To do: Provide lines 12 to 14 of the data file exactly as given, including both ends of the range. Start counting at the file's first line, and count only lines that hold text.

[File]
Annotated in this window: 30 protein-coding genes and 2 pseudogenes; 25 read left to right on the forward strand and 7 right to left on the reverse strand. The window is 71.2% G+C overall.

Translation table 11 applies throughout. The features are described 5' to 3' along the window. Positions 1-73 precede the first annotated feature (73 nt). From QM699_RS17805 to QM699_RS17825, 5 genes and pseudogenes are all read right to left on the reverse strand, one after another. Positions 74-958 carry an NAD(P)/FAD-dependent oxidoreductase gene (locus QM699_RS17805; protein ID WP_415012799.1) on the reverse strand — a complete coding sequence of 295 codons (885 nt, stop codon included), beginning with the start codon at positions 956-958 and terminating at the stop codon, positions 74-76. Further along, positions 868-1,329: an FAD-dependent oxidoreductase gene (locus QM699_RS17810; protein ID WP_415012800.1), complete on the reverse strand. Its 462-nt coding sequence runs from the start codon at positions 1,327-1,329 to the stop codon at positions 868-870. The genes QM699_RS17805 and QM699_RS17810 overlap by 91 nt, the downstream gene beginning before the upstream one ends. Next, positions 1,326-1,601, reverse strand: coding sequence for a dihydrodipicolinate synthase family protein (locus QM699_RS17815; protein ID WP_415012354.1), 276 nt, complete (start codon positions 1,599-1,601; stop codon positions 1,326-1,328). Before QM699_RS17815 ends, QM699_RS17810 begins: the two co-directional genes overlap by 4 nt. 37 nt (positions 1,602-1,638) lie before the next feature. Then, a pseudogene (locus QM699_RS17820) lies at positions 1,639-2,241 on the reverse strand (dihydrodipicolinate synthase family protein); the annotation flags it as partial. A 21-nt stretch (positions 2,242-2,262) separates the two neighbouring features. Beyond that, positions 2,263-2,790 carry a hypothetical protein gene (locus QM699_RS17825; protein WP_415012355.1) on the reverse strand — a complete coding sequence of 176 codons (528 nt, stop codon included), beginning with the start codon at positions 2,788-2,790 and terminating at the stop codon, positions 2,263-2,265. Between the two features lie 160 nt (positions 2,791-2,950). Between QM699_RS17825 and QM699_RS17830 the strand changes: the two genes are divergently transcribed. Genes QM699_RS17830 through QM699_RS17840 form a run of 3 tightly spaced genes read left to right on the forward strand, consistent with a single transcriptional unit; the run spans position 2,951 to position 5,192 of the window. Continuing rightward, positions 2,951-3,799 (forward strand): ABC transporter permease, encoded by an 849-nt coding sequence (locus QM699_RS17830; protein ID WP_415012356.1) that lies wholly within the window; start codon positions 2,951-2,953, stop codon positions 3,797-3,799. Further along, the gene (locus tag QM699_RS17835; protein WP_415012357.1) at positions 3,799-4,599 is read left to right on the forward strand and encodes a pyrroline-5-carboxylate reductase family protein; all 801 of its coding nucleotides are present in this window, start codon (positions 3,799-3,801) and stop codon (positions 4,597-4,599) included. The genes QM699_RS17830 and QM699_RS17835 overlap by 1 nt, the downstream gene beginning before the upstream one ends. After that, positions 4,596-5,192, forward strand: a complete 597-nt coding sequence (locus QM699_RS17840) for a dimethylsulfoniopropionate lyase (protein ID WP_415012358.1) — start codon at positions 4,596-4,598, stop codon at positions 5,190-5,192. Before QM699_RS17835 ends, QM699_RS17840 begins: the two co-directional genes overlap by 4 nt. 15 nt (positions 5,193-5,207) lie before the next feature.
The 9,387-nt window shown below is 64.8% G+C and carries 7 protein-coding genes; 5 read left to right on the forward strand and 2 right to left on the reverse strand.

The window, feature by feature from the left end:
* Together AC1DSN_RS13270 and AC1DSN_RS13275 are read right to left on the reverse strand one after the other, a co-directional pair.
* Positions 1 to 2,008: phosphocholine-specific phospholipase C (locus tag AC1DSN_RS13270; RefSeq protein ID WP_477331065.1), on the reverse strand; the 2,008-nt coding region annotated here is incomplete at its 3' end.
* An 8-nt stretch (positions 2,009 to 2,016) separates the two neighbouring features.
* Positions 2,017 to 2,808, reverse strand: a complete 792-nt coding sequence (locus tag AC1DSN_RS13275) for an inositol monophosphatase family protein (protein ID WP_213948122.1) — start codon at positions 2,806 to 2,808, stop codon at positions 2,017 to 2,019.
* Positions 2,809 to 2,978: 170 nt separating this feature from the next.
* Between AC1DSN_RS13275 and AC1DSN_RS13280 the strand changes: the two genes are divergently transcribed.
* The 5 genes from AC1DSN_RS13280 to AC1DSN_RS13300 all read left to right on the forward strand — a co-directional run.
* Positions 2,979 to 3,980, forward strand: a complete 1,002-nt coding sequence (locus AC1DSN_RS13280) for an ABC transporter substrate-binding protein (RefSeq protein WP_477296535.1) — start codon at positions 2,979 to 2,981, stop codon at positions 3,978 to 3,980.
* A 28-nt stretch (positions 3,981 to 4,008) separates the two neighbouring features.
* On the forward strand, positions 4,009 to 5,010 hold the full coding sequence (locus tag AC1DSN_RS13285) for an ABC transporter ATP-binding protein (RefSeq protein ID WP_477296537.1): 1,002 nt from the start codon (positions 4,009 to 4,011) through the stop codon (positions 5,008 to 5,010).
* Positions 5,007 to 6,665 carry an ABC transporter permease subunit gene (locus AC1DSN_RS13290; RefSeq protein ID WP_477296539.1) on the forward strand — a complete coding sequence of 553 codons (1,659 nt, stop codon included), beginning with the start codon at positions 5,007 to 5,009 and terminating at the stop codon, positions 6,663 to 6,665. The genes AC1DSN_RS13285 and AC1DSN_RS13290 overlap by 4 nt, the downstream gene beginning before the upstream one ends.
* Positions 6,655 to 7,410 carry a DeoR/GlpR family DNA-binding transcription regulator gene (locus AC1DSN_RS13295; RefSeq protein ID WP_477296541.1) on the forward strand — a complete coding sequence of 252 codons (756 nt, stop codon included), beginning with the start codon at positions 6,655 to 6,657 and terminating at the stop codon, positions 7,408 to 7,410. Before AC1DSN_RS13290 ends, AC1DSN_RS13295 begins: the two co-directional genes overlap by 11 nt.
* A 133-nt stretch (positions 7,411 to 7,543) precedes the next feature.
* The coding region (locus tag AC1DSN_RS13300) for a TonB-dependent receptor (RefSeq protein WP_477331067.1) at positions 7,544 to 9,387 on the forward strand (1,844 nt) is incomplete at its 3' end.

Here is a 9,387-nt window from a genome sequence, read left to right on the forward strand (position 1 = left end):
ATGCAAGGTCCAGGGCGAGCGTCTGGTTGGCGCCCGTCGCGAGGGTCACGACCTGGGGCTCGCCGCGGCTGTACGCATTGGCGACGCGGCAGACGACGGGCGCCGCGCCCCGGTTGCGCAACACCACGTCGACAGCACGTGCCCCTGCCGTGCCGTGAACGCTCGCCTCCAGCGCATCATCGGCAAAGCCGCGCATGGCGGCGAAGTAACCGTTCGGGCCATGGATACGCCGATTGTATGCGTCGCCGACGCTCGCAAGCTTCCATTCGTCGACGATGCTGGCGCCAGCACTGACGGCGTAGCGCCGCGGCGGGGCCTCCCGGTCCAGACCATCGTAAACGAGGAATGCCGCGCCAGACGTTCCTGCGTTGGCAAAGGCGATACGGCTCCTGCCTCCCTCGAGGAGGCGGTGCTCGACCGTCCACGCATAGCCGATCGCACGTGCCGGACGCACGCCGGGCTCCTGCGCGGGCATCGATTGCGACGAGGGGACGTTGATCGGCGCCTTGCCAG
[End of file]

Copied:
* Positions 2,979 to 3,980, forward strand: a complete 1,002-nt coding sequence (locus AC1DSN_RS13280) for an ABC transporter substrate-binding protein (RefSeq protein WP_477296535.1) — start codon at positions 2,979 to 2,981, stop codon at positions 3,978 to 3,980.
* A 28-nt stretch (positions 3,981 to 4,008) separates the two neighbouring features.
* On the forward strand, positions 4,009 to 5,010 hold the full coding sequence (locus tag AC1DSN_RS13285) for an ABC transporter ATP-binding protein (RefSeq protein ID WP_477296537.1): 1,002 nt from the start codon (positions 4,009 to 4,011) through the stop codon (positions 5,008 to 5,010).